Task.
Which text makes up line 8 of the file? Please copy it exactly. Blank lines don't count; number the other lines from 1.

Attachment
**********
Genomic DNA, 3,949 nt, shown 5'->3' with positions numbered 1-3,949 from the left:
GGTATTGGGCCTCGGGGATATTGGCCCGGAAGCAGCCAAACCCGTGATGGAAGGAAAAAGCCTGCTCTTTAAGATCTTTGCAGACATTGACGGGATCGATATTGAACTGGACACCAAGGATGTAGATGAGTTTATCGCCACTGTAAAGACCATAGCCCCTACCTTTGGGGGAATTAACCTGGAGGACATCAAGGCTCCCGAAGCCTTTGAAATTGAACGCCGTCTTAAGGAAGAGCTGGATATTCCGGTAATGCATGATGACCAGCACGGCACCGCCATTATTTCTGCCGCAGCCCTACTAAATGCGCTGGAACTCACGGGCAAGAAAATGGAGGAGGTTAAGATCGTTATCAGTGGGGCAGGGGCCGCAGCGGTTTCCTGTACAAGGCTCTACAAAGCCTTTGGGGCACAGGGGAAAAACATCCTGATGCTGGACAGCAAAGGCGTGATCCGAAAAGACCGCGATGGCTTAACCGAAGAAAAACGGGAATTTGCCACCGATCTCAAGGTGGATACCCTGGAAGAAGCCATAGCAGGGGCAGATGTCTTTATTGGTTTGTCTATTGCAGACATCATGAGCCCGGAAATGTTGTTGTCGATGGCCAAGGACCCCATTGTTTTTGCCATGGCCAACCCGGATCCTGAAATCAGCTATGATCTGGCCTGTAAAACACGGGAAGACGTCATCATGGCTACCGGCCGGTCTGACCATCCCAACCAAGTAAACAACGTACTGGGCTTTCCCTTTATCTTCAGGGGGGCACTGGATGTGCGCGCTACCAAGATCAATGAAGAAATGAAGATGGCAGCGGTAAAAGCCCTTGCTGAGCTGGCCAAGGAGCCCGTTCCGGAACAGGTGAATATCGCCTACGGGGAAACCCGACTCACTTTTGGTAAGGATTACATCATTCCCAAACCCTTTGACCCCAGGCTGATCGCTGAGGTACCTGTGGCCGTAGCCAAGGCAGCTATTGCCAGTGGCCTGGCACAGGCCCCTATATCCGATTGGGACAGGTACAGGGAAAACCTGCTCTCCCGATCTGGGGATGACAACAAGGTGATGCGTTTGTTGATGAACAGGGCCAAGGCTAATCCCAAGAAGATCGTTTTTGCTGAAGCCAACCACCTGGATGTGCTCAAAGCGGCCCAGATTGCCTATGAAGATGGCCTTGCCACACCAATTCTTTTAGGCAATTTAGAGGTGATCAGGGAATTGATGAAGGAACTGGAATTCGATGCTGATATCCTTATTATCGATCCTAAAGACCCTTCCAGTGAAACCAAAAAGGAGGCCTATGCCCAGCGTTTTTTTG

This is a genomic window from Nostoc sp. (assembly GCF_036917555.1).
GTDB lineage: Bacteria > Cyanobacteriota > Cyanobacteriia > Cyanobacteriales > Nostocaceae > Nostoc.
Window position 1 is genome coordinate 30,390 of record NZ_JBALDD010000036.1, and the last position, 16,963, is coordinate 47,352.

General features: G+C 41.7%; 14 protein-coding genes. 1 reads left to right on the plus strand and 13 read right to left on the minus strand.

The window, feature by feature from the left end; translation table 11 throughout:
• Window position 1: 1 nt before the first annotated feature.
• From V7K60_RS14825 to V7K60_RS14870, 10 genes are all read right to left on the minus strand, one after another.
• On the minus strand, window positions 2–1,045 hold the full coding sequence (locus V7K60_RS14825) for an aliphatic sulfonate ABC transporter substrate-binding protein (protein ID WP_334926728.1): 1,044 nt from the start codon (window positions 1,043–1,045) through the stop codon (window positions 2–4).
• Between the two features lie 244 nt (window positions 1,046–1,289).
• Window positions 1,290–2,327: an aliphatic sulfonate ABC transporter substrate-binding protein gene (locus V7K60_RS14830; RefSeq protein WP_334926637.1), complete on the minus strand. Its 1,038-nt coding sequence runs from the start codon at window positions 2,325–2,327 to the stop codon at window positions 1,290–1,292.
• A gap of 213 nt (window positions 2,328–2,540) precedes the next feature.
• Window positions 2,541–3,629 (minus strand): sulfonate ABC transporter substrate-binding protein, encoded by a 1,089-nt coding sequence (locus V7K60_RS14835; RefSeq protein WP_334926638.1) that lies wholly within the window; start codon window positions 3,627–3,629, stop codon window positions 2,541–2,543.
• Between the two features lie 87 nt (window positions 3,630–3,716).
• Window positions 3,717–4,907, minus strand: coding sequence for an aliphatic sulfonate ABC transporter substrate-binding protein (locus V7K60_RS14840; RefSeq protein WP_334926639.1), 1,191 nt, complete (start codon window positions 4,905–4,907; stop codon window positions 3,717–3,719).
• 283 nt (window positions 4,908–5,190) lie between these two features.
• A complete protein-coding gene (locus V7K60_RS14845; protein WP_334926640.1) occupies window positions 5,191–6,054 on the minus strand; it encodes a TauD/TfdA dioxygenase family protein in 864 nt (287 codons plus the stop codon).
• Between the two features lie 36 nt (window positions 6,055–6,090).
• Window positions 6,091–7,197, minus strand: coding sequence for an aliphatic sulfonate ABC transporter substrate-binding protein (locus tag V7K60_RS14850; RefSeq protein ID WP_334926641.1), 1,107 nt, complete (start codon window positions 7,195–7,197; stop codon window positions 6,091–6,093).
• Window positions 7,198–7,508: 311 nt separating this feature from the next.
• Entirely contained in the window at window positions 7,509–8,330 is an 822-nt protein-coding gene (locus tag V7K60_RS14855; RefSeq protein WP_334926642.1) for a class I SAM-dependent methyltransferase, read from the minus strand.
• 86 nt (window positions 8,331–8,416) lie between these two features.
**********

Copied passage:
• Window position 1: 1 nt before the first annotated feature.